Although the Darling is one of the largest and most important of Australia’s river systems, there have been very few studies on the evolution and geomorphology of the catchment.

Geologically, the Darling catchment is a large saucer-shaped basin. The catchment dates back some 65 million years and has been constantly changing.  Mountains have been uplifted and eroded, climates have changed, animal species have become prolific and then extinct.  The oldest rocks in the Murray-Darling Basin are over 100 million years old and include the highly deformed rocks in the Broken Hill region, west of the Darling River.

Much of the Darling catchment is an ancient, weathered landscape resulting from millions of years of alteration. Many of the catchment’s river systems are likely to have originated about 140 million years ago, although the main Darling River is considered to be slightly older (when dinosaurs roamed the earth).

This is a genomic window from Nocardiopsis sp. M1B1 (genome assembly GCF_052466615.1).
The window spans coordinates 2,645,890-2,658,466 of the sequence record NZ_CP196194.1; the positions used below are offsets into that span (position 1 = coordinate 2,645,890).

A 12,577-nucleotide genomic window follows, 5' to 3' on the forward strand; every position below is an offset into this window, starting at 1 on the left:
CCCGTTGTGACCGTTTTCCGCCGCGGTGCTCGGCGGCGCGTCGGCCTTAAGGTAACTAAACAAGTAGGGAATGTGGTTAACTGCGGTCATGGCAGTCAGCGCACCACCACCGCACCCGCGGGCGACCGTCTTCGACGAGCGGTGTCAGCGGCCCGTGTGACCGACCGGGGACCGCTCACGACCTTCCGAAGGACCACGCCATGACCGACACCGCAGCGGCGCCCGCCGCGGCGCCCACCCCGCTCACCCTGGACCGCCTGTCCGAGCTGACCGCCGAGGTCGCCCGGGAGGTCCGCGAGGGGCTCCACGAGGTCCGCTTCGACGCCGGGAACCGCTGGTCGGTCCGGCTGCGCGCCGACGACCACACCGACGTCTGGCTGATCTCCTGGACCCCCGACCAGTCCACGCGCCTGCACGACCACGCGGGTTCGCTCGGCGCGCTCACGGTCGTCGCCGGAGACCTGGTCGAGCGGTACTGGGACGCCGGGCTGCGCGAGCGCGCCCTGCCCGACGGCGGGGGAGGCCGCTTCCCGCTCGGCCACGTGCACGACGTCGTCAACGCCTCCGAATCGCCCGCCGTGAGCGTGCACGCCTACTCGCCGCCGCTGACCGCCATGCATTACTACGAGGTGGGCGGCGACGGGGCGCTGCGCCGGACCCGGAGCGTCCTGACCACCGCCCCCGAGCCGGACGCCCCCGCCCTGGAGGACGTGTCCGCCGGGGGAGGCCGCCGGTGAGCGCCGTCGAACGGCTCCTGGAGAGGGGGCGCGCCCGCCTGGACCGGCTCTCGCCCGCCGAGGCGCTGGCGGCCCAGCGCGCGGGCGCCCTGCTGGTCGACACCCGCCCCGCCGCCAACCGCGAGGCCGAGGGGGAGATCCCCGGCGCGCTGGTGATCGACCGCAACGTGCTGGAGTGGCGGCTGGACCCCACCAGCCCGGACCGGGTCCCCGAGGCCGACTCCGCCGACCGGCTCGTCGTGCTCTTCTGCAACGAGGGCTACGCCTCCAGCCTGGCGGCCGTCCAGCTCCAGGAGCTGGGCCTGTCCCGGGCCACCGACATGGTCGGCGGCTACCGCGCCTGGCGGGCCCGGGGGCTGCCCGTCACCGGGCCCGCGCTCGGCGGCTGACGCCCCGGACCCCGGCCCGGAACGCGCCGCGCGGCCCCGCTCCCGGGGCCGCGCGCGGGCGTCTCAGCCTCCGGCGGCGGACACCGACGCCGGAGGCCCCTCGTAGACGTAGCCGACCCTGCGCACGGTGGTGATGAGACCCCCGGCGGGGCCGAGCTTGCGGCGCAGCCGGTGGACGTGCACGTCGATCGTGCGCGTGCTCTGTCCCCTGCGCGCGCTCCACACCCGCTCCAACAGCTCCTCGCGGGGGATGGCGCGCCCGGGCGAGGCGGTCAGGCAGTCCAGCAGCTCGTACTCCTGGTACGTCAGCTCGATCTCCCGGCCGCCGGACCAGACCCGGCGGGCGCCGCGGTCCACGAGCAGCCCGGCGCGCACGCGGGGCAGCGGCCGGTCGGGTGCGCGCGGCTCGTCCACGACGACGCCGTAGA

One of the many remarkable features of the Darling River is the relatively straight path it takes across the landscape.  This path follows a series of complex faults that run from the north-east to the south-west.  There are a series of smaller faults that cause the channel to change course abruptly, causing the river to appear in a ‘stepped’ pattern.

Sandy ridges are a notable feature of the Darling River floodplain.  Although they are only small in elevation, they cover large areas of the landscape.  They are believed to be the remnants of a system of streams that have a history very different to that of the current river channel, but they all reflect a history of on-going change in the landscape.

There are many lakes in the lower Darling region. Some are fossil lakes that are totally dry for most of the time, while others are seasonally-filled or partly-flooded.  These lakes, such as the Menindee Lakes, were probably billabongs or floodplain depressions.

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